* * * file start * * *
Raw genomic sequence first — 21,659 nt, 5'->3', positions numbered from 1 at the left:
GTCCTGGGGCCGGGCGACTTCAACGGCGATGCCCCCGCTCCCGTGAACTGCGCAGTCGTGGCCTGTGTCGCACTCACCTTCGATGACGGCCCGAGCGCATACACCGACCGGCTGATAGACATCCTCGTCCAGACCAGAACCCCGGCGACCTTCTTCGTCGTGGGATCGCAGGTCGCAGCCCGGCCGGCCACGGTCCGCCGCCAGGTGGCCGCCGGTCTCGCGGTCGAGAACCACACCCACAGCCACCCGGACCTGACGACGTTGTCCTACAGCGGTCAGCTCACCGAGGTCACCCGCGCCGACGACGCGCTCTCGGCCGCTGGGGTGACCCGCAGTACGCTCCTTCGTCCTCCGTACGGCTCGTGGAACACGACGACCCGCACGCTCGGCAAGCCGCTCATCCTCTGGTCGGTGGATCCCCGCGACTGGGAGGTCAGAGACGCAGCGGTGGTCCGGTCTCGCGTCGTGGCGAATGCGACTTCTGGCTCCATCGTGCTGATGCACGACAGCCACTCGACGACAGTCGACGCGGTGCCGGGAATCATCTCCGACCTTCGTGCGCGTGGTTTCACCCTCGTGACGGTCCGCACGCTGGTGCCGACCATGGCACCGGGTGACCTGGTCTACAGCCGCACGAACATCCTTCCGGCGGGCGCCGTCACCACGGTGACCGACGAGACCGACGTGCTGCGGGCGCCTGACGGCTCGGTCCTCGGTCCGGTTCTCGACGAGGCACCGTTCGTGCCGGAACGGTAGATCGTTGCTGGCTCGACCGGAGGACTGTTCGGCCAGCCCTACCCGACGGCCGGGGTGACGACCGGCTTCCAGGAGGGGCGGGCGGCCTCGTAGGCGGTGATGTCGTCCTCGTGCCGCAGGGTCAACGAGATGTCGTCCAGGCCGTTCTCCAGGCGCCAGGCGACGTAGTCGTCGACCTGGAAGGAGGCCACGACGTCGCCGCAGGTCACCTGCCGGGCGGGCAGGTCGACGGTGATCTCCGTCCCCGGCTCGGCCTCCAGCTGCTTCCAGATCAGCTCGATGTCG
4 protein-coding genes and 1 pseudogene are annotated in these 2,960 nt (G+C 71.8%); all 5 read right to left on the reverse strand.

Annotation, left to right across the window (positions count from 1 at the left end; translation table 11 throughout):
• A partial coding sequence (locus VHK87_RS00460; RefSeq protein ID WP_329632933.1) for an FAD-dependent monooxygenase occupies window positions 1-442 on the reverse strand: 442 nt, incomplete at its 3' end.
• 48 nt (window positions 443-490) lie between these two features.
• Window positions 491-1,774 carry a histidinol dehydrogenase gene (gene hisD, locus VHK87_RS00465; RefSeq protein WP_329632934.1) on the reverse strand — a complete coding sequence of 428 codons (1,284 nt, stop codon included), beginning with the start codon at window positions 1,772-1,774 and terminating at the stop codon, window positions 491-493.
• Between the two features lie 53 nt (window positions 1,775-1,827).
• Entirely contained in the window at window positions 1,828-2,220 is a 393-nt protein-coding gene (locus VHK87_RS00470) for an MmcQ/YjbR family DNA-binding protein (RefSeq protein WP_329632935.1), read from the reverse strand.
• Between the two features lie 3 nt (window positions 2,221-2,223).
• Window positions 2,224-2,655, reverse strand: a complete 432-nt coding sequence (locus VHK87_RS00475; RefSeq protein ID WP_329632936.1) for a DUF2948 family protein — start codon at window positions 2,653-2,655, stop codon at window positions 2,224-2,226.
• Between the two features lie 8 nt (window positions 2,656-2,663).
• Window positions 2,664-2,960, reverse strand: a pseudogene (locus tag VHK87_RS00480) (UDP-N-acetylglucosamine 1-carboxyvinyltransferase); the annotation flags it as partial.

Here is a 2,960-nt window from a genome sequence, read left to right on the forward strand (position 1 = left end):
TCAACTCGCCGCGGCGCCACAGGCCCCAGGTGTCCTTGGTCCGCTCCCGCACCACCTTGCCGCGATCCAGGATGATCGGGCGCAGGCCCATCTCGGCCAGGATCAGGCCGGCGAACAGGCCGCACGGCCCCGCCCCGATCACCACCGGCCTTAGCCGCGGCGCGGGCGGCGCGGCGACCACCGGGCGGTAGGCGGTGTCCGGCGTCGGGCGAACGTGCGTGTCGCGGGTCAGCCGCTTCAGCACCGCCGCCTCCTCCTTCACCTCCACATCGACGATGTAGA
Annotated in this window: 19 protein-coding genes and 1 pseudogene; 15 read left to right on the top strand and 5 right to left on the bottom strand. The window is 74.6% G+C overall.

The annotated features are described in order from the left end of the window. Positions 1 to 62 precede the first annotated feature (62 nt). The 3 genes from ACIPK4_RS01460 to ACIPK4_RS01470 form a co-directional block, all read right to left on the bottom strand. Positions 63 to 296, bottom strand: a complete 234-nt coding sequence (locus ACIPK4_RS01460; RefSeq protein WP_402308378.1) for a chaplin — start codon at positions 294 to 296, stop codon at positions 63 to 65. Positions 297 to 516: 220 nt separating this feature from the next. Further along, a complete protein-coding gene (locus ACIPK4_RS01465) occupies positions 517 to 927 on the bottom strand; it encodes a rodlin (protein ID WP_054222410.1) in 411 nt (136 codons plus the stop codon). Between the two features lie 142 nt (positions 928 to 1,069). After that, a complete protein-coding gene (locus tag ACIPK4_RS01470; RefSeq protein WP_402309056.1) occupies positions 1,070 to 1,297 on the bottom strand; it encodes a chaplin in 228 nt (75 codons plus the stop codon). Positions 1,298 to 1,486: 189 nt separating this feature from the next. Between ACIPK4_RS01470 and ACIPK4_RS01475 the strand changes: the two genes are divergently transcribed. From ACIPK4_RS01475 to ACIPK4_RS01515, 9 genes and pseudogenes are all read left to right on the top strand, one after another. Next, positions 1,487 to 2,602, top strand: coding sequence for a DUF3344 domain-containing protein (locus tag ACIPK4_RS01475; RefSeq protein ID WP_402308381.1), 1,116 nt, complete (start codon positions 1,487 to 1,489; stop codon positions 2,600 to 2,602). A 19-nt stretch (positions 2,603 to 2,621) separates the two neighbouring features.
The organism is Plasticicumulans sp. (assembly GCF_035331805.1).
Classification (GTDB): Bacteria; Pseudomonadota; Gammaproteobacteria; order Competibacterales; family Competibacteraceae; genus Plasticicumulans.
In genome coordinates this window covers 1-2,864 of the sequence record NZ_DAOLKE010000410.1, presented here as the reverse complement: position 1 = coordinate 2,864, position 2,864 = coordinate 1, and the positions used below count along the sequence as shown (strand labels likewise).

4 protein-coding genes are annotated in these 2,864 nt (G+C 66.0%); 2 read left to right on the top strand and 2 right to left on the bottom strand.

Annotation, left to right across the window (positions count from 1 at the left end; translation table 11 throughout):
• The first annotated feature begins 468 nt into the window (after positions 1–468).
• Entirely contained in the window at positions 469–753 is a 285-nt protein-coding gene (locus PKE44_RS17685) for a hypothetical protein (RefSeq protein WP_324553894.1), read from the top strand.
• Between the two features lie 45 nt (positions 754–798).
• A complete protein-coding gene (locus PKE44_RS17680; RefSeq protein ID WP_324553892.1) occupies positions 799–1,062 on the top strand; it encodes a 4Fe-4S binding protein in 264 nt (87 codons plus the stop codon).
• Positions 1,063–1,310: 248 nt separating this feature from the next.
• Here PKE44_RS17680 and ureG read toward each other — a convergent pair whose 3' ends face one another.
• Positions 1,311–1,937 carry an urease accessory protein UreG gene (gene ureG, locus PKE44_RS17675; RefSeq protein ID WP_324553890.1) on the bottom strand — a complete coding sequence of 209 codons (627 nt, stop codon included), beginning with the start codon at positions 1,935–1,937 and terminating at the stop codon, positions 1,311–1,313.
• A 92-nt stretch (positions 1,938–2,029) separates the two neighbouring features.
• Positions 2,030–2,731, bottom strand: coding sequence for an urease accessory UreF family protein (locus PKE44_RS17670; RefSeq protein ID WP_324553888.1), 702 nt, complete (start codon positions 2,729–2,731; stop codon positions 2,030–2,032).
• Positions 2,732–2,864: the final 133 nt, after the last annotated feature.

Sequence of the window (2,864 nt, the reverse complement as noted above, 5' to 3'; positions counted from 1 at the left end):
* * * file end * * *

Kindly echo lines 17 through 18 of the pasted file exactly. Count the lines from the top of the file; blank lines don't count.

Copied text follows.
The annotated features are described in order from the left end of the window. Positions 1 to 62 precede the first annotated feature (62 nt). The 3 genes from ACIPK4_RS01460 to ACIPK4_RS01470 form a co-directional block, all read right to left on the bottom strand. Positions 63 to 296, bottom strand: a complete 234-nt coding sequence (locus ACIPK4_RS01460; RefSeq protein WP_402308378.1) for a chaplin — start codon at positions 294 to 296, stop codon at positions 63 to 65. Positions 297 to 516: 220 nt separating this feature from the next. Further along, a complete protein-coding gene (locus ACIPK4_RS01465) occupies positions 517 to 927 on the bottom strand; it encodes a rodlin (protein ID WP_054222410.1) in 411 nt (136 codons plus the stop codon). Between the two features lie 142 nt (positions 928 to 1,069). After that, a complete protein-coding gene (locus tag ACIPK4_RS01470; RefSeq protein WP_402309056.1) occupies positions 1,070 to 1,297 on the bottom strand; it encodes a chaplin in 228 nt (75 codons plus the stop codon). Positions 1,298 to 1,486: 189 nt separating this feature from the next. Between ACIPK4_RS01470 and ACIPK4_RS01475 the strand changes: the two genes are divergently transcribed. From ACIPK4_RS01475 to ACIPK4_RS01515, 9 genes and pseudogenes are all read left to right on the top strand, one after another. Next, positions 1,487 to 2,602, top strand: coding sequence for a DUF3344 domain-containing protein (locus tag ACIPK4_RS01475; RefSeq protein ID WP_402308381.1), 1,116 nt, complete (start codon positions 1,487 to 1,489; stop codon positions 2,600 to 2,602). A 19-nt stretch (positions 2,603 to 2,621) separates the two neighbouring features.
The organism is Plasticicumulans sp. (assembly GCF_035331805.1).